As for UW, keep in mind that the regular season title was seriously discounted by the committee, not because we are the Pac-12, but because we donít play a true home and home round robin. Jerry Palm attended the mock media selection a couple of years ago (I donít remember if he was on the selection committee or just observed that year), and later mentioned that conference position, even conference titles, get ignored if the committee thinks there is a decent chance it was affected by not playing the same schedule as a team close behind it.
Monty was quoted yesterday regarding the regular season title: ďI value it very highly because itís the same for everybody.Ē WRONG!!!! Sorry, Monty, youíre living in the past. With the new Pac-12, it ISNíT the same for everybody. It isn't like the Metro Atlantic, where Iona's regular season title by 2 games over Loyola (Maryland) in a true double round robin was in a schedule that was the same for everyone (which, combined with a 40 RPI got Iona in the tourney).
Letís say that the Pac-12 had played a true home and home round robin. UW would have had to add the toughest road trip in the conference, Cal and Stanford, plus adding a fairly easy home set, Utah and Colorado. Assuming they get swept in the Bay and sweep at home, they go 2-2. Cal would have had to add the Washingtons at home and a road trip to Arizona. Assuming they sweep at home, lose to Arizona on the road but beat crappy ASU on the road, they go 3-1. So if the favorites win all the games, we now have a tie for the conference title at 16-6 between Cal and UW. Should UW somehow get an advantage over Cal because it got an easier schedule than Cal? Sure, UW gets the Pac-12 championship, but that is the Pac-12ís decision to make. The NCAA committee cares about who the best teams are, and did UW really have a better regular season than Cal, because it played an easier schedule? The committee says no.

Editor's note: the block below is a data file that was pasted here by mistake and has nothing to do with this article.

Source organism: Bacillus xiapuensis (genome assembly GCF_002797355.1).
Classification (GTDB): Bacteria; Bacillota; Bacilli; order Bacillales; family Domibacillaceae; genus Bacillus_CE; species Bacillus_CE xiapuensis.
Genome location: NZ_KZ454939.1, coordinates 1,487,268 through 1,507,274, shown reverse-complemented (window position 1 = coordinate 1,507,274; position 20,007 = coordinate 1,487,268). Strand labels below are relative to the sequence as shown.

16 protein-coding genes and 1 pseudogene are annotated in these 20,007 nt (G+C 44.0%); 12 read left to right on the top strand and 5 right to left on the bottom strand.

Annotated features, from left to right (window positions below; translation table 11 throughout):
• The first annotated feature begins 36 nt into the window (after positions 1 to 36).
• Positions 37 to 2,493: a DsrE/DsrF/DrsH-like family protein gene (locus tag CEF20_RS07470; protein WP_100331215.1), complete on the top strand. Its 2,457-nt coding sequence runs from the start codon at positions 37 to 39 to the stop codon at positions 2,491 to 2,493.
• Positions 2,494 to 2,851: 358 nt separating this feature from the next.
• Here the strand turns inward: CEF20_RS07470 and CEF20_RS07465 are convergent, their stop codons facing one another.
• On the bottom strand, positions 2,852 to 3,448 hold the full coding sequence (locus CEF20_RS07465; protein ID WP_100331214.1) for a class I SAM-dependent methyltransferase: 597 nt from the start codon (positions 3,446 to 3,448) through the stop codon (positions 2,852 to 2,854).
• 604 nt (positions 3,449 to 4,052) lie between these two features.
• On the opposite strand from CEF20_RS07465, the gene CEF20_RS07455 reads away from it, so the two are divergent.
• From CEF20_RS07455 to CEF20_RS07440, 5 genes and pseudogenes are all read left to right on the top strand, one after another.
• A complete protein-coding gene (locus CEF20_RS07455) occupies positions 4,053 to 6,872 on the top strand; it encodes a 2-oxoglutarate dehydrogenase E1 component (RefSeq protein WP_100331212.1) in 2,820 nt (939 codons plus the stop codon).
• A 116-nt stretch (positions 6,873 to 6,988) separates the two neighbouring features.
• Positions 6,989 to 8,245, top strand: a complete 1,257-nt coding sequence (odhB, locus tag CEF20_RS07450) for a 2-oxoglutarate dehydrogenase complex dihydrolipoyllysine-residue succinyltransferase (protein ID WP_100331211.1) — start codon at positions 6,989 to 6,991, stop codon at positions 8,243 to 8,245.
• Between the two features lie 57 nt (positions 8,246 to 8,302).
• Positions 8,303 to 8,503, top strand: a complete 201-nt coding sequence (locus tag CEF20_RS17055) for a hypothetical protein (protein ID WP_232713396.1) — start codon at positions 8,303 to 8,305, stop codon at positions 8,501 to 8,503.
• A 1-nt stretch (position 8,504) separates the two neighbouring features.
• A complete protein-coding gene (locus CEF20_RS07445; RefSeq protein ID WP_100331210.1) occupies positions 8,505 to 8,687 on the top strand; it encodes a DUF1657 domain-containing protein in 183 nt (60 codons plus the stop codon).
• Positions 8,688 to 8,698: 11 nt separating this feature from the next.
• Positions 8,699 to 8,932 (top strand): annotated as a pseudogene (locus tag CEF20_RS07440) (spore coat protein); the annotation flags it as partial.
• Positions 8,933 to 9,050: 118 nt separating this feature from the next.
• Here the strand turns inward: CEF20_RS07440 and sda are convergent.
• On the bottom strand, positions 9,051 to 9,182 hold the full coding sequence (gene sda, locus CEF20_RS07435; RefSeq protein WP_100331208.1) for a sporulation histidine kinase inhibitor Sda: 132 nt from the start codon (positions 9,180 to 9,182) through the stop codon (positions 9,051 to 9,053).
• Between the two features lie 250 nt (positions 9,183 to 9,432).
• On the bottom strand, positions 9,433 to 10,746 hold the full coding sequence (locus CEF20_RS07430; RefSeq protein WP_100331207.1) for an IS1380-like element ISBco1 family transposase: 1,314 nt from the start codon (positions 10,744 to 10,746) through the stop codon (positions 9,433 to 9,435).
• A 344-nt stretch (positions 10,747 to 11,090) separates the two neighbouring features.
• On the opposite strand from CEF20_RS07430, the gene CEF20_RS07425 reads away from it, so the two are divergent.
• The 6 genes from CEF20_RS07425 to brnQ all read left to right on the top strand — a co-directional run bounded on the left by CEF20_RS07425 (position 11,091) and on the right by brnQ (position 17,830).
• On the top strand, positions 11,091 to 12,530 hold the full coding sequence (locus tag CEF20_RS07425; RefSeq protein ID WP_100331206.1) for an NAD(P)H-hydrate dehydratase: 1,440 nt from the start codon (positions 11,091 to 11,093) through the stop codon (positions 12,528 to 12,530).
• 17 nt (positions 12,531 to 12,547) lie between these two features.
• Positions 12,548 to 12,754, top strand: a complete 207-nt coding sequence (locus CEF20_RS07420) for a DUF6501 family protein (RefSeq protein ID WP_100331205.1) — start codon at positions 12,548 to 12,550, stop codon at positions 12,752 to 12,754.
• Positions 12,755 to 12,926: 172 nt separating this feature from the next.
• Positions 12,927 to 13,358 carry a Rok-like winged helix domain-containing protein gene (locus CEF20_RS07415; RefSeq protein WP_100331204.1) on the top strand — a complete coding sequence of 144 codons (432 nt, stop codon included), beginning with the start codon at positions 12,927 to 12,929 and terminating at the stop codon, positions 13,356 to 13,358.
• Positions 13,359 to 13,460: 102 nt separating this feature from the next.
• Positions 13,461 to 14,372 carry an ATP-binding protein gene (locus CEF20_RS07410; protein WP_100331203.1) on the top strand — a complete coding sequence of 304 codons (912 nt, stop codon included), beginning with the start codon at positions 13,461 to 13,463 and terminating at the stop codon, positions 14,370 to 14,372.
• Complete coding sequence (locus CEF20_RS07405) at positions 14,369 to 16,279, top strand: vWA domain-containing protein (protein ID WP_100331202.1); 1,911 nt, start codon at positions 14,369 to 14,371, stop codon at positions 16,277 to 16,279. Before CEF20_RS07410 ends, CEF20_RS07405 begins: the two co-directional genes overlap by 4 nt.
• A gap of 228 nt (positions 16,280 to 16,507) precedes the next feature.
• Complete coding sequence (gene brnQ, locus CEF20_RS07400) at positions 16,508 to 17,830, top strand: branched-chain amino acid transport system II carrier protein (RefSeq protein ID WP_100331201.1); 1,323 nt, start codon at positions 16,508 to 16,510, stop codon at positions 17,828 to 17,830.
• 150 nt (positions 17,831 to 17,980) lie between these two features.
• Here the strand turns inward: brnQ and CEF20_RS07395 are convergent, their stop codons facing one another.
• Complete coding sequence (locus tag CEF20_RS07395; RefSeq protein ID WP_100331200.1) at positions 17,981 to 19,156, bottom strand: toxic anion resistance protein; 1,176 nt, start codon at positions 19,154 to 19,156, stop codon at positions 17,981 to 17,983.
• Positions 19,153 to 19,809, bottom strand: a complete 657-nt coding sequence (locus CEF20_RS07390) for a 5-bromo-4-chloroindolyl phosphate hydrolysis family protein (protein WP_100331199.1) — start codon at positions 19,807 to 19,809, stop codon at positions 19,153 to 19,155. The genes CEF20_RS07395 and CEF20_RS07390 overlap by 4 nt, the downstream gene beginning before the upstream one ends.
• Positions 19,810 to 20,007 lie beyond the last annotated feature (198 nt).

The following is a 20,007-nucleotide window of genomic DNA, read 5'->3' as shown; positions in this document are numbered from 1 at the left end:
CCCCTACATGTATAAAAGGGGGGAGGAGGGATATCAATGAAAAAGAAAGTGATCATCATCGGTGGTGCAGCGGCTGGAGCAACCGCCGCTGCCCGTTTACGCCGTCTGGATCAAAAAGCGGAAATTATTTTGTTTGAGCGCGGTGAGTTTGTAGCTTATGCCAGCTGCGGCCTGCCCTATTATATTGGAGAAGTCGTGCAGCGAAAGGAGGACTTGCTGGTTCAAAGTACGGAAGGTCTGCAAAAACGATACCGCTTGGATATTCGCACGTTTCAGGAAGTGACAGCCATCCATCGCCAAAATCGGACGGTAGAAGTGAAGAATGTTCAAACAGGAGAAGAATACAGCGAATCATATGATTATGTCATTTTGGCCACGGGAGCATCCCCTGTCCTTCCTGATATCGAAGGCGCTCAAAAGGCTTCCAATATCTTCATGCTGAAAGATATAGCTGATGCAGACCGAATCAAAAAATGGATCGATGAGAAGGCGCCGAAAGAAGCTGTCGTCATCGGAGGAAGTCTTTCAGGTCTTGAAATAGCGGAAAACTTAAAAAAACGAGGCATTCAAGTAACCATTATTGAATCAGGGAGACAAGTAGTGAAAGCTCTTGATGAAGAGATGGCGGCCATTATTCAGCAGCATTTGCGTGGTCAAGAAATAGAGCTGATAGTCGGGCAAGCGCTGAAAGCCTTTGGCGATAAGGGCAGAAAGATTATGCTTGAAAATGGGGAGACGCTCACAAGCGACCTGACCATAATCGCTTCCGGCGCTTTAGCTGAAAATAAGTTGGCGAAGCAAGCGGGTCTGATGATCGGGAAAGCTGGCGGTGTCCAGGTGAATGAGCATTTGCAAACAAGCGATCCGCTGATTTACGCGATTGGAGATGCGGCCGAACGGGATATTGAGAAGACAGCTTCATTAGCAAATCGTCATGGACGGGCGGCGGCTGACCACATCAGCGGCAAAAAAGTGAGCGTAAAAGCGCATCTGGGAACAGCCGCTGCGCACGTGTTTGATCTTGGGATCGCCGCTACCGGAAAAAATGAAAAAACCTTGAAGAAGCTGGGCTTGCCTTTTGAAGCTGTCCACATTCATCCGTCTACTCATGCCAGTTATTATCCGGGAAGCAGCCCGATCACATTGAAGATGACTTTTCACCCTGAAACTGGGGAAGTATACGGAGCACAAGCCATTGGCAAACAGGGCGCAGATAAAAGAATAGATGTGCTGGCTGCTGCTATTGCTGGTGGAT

UW had zero top 50 wins. They were only 4-3 against RPI 51-100 (as compared to Calís 8-4), so the total record top 100 for UW was 4-8, as opposed to Calís 8-7.
RPI does matter in picking at large teams. Typically, the top 40-45 are in, period, barring a totally thin profile (and Calís lack of top 50 wins put Cal pretty close to the edge, but fortunately, with 68 teams in now, the line is closer to 45 than 40). Typically, sub-60 teams are out barring a really strong profile. Since the RPI formula was changed in 2005 to weight road and home victories, 63 has been the worst RPI to get in (before the formula was changed, in 2004 a 70 got in and in 1999 a 74 got in, the only 70ís or worse to get in).
This year was not pretty typical in terms of how RPI mattered, no real outliers. The best RPI left out of an at large bid was Marshall at 47, a team not in anybodyís bubble lists at the end (and not in the top six left out). The worst RPI to get an at large bid was 57 West Virginia . The first six left out had RPIís ranging from 51 to 68.
UW had an RPI outside of the range that, especially since the tweak in the formula in 2005, has any chance of getting in. Even if they had a chance, they didnít have a profile to get in. Zero top 50ís? Sorry, no chance with an RPI of 71. Conference title? Carries little weight, especially when it is built on having an easier schedule than the team that finished one spot behind.
If UW had gotten in, the committee would have been throwing everything it says out the window, and saying that winning an outright regular season conference championship in a Big 6 conference by virtue of playing an unfair schedule matters more than everything the committee has always talked about.
I might agree that the rules are screwed up. I want a true double round robin where the winner gets the conferenceís automatic bid, and no conference tourney (in which case, maybe Cal ties for the conference title this year and gets an automatic bid by virtue of sweeping UW). But for money reasons, it will never happen again. By the rules that exist, UW didnít get screwed.
And I donít think Cal got screwed, either.
GO BEARS!!! BEAT THE BULLS!!